Review of Django Unchained (2012)

Moving picture, 165 minutes

Seen in 2019.

Hyperviolent escapist Western. Like Dead Man (1995), Django Unchained updates content: It tries to refocus the broken Western genre on the more interesting aspects of the Antebellum US, in this case the slavery. Like Sukiyaki Western Django (2007) where Quentin Tarantino also played a small part, Django Unchained updates presentation: It adds various modern accoutrements in a haphazard fashion and with little regard for believability. Django Unchained succeeds where the others failed by delivering pure escapist wish fulfillment, exploiting the lack of believability as a signal that the film is not to be taken seriously, on a moral level or as anything other than reassuring, egotistical entertainment. It’s a slick and empty melodrama infused with Tarantino’s love of “making movies” and it works well enough, though not quite as well as Hard-Boiled (1992). Compare also the time-travelling player haters sketch on the third-to-last episode of Chappelle’s Show (2003), which was supposed to be cut from the program: It has a similar level of artifice but is ultimately stark in its humanitarian sincerity, instead of making the extreme violence entertaining.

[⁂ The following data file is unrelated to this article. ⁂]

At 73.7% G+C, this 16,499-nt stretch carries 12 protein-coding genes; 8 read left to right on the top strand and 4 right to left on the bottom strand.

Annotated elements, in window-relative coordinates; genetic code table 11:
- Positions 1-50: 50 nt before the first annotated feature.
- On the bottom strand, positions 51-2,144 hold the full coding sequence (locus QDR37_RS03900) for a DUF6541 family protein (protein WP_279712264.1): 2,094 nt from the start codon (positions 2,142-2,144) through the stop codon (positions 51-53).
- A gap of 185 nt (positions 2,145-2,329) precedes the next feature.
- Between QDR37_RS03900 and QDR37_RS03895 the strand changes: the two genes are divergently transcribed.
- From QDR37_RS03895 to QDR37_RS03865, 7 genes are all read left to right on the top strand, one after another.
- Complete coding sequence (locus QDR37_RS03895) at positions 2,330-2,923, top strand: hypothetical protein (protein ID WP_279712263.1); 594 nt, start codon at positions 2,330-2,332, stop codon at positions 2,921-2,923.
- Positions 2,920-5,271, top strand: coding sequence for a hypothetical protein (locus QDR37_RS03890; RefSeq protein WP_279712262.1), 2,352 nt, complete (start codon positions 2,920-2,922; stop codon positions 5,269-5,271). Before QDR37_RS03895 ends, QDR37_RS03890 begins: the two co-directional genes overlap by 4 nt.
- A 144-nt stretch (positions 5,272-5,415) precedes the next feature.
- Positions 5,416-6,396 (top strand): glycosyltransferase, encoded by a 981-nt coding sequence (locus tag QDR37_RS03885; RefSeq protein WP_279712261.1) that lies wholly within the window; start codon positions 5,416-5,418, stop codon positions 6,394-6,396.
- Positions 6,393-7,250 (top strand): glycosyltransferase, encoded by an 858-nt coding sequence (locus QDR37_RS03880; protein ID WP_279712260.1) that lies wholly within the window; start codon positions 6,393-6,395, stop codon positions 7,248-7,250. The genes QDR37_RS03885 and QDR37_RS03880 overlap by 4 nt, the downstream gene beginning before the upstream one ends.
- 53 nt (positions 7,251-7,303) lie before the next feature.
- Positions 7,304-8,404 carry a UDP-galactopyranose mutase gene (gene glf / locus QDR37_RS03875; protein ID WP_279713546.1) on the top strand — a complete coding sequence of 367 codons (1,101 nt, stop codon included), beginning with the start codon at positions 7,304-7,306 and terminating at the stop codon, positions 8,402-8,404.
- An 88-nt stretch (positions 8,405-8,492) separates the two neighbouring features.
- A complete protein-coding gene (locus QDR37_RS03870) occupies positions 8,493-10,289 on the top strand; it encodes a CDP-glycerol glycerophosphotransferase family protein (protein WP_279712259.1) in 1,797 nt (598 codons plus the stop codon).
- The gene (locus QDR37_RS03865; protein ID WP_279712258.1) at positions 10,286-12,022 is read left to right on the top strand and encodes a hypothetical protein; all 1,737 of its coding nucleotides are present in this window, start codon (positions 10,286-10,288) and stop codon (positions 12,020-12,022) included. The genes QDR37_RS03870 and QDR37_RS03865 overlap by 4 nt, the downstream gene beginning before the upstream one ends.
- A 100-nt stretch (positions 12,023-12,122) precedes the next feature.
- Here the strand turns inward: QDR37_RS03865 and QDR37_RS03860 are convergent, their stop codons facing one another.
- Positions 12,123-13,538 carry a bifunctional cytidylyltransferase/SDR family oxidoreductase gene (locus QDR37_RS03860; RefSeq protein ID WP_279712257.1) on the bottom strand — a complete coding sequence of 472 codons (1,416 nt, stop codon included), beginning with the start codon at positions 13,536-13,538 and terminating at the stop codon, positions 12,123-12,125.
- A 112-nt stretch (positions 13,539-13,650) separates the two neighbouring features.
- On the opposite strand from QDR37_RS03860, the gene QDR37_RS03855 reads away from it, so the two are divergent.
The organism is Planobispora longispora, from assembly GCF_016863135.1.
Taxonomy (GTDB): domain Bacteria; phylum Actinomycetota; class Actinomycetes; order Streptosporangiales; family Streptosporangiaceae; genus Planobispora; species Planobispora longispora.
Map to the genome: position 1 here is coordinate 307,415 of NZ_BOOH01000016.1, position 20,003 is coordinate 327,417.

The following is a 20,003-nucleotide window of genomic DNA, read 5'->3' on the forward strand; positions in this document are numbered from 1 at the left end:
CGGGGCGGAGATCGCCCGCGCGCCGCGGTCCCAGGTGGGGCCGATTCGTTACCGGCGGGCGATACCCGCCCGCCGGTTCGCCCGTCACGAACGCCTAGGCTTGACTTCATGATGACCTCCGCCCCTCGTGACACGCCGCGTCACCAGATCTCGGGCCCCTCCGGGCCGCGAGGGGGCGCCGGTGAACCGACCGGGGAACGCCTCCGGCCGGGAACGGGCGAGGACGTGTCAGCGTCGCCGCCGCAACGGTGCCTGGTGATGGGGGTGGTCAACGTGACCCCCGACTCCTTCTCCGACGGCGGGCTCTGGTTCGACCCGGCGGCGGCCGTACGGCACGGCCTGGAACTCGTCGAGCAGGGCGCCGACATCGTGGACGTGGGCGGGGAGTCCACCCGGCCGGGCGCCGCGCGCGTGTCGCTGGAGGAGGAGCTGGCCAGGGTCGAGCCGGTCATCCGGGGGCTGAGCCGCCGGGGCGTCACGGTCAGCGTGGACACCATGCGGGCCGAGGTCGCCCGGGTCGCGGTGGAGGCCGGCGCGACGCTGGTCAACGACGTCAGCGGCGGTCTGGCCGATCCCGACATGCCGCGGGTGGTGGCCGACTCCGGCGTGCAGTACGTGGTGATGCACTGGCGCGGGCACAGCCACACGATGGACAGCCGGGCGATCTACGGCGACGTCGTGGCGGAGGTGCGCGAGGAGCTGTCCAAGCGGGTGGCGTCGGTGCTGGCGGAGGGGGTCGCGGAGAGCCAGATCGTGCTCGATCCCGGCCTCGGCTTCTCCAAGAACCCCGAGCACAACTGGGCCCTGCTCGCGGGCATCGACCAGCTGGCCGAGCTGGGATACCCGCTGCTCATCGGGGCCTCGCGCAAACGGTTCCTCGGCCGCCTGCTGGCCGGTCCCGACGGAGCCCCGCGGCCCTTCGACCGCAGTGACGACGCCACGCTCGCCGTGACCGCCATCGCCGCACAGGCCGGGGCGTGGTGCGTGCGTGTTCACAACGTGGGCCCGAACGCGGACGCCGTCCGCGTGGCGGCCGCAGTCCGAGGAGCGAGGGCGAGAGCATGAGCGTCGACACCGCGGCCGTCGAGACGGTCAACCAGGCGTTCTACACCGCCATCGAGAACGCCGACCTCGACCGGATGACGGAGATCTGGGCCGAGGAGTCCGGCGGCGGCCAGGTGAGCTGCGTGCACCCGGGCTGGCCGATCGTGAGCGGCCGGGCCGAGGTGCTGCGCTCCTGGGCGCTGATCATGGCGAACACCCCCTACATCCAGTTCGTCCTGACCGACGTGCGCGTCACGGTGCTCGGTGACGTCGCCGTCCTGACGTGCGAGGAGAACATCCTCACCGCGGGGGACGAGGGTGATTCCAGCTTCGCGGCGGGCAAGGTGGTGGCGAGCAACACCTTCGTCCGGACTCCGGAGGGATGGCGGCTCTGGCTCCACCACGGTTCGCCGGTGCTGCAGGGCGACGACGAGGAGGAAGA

References here: The First Purge (2018), Once Upon a Time in Hollywood (2019), Harriet (2019), The Power of the Dog (2021).

moving picture fiction